Abstract It is established in the clinical literature that patients who develop specific types of malignancies are at an increased statistical risk for the development of a second primary malignancy. Previous studies have supported the theory that patients who develop primary cutaneous malignant melanoma (PCMM) have a greater risk for the development of a secondary primary noncutaneous malignancy (SPNM). Taken from the tumor registry of a community hospital, data for 504 consecutive patients (254 men and 250 women) with a diagnosis of PCMM were evaluated for the incidence of subsequent SPNM by comparing this series of patients to the general population of Connecticut. It was demonstrated that patients with PCMM had a significantly reduced incidence of SPNM (p = 0.002). Consideration should be given to possible biological and behavioral mechanisms which could explain the observed deficit. 1985 American Society for Dermatologic Surgery, Inc.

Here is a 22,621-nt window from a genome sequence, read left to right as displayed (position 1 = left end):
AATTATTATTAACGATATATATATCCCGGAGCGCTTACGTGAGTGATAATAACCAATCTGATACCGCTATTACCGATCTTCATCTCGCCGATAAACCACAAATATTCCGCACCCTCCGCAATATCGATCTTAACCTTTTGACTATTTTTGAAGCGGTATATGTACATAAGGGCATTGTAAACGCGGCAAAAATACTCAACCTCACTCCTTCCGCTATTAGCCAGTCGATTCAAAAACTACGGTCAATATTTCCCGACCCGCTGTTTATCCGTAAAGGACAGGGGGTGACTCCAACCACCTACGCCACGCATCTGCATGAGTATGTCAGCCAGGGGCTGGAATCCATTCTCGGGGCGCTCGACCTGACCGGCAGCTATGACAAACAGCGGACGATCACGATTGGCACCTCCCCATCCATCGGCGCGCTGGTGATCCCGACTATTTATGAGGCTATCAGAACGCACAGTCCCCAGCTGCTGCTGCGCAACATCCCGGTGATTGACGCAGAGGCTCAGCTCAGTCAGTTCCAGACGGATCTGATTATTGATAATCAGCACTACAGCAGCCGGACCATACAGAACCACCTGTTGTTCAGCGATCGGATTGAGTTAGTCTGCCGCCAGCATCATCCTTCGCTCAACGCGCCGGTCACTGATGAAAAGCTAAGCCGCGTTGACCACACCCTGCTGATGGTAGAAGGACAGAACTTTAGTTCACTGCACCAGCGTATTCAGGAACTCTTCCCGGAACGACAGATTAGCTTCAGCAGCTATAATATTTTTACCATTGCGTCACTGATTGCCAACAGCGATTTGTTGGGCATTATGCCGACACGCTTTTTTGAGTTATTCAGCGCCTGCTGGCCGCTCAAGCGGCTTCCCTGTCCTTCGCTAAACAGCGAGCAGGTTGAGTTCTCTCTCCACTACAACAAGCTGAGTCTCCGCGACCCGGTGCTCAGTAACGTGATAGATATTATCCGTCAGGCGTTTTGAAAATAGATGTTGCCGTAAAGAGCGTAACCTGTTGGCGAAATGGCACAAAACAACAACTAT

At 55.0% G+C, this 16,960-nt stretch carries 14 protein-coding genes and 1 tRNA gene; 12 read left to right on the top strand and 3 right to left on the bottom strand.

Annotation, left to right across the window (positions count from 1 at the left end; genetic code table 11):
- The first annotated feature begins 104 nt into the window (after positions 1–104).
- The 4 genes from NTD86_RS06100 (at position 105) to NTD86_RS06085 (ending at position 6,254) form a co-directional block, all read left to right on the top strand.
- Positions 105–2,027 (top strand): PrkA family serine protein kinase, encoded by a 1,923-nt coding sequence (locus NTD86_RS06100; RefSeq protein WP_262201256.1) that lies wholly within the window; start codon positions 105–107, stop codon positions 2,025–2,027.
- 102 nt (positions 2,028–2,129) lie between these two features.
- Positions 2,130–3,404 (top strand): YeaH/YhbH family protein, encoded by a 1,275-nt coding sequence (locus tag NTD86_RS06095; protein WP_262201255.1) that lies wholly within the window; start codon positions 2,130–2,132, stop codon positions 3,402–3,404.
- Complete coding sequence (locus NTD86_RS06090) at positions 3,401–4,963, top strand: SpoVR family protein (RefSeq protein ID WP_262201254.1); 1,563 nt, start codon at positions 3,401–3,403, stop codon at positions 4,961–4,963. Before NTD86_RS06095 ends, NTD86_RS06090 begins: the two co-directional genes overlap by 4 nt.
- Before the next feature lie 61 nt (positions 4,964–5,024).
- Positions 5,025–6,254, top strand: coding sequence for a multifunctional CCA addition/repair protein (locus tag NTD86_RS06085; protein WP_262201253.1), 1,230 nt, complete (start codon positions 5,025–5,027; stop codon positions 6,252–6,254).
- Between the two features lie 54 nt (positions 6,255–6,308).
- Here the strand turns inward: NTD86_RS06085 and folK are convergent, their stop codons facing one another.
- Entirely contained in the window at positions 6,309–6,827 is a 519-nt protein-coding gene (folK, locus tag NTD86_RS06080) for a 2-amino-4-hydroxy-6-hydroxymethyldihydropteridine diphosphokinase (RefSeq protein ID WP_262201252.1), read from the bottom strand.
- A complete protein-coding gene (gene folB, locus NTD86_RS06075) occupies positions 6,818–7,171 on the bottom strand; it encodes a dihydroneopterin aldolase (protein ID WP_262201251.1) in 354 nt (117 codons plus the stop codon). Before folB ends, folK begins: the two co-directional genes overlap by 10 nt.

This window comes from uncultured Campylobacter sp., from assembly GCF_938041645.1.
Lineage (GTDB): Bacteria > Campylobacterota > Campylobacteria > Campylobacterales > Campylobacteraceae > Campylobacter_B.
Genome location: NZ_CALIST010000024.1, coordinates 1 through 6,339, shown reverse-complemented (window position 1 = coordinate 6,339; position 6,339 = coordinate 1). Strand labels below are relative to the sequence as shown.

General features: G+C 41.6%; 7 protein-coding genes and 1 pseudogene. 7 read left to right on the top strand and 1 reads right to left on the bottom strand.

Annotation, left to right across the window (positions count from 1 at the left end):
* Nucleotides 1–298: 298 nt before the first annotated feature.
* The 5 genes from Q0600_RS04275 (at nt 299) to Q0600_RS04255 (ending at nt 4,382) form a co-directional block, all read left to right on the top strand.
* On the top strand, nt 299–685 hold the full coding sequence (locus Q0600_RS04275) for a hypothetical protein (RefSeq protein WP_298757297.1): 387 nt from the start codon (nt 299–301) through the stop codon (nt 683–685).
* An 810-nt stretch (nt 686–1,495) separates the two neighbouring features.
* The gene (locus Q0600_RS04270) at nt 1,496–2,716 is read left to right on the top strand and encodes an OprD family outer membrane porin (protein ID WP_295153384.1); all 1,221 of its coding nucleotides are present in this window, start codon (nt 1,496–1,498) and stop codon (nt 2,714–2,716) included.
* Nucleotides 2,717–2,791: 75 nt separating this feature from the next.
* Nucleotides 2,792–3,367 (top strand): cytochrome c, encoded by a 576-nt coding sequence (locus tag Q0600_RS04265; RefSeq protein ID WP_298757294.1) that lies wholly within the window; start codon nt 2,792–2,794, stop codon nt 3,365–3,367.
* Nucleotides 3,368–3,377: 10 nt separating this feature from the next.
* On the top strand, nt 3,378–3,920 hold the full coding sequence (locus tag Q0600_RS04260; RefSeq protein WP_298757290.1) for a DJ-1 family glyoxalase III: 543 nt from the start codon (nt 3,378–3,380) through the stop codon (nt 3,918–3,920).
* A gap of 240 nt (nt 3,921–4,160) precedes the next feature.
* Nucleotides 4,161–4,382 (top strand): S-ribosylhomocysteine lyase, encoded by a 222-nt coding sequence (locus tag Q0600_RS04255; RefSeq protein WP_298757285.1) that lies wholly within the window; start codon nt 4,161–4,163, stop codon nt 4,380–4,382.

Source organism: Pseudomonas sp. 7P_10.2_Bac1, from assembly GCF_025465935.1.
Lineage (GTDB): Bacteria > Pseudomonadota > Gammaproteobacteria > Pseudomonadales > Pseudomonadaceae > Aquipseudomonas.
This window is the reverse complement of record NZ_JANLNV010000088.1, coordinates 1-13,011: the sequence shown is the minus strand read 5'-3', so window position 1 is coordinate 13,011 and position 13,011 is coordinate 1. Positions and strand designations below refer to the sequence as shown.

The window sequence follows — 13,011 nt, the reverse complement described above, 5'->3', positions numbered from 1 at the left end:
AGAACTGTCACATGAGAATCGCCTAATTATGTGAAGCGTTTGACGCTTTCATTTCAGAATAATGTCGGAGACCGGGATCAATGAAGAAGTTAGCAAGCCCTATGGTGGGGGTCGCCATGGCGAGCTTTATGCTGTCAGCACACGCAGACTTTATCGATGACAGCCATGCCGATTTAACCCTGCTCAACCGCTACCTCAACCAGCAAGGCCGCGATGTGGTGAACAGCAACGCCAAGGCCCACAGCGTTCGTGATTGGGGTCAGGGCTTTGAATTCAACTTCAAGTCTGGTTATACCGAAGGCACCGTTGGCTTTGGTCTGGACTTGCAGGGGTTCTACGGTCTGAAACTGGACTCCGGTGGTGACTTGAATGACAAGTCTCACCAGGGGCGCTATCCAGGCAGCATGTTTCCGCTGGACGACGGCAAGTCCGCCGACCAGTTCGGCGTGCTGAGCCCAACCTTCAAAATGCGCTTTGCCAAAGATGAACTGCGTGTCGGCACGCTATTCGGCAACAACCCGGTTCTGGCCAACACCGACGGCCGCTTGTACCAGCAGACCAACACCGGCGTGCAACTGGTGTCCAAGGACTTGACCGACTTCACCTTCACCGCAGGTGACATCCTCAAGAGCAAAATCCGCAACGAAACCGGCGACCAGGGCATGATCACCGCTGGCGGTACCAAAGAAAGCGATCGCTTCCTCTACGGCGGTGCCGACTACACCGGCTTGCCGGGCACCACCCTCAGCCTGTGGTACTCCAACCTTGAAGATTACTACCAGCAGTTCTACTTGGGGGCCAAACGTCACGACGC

|Original language||English (US)|
|Number of pages||6|
|Journal||The Journal of Dermatologic Surgery and Oncology|
|State||Published - Nov 1985|
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